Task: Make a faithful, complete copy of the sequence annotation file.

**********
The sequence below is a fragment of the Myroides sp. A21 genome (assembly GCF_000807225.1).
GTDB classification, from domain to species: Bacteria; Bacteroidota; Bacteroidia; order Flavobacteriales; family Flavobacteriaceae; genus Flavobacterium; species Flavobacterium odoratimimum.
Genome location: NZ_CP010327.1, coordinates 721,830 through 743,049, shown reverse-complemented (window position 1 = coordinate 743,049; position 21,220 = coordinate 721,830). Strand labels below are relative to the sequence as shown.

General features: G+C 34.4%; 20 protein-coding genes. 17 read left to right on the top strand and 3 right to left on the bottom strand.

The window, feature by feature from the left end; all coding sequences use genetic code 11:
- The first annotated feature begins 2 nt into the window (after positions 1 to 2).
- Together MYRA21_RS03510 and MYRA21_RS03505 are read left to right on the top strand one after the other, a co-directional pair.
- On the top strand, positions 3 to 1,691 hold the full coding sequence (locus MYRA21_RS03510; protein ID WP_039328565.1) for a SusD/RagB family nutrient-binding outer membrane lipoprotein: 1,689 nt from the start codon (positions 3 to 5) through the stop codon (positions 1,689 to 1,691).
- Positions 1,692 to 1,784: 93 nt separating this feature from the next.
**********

The sequence below is a fragment of the Myroides sp. A21 genome (assembly GCF_000807225.1).
GTDB classification, from domain to species: Bacteria; Bacteroidota; Bacteroidia; order Flavobacteriales; family Flavobacteriaceae; genus Flavobacterium; species Flavobacterium odoratimimum.
Genome location: NZ_CP010327.1, coordinates 721,830 through 743,049, shown reverse-complemented (window position 1 = coordinate 743,049; position 21,220 = coordinate 721,830). Strand labels below are relative to the sequence as shown.

General features: G+C 34.4%; 20 protein-coding genes. 17 read left to right on the top strand and 3 right to left on the bottom strand.

The window, feature by feature from the left end; all coding sequences use genetic code 11:
- The first annotated feature begins 2 nt into the window (after positions 1 to 2).
- Together MYRA21_RS03510 and MYRA21_RS03505 are read left to right on the top strand one after the other, a co-directional pair.
- On the top strand, positions 3 to 1,691 hold the full coding sequence (locus MYRA21_RS03510; protein ID WP_039328565.1) for a SusD/RagB family nutrient-binding outer membrane lipoprotein: 1,689 nt from the start codon (positions 3 to 5) through the stop codon (positions 1,689 to 1,691).
- Positions 1,692 to 1,784: 93 nt separating this feature from the next.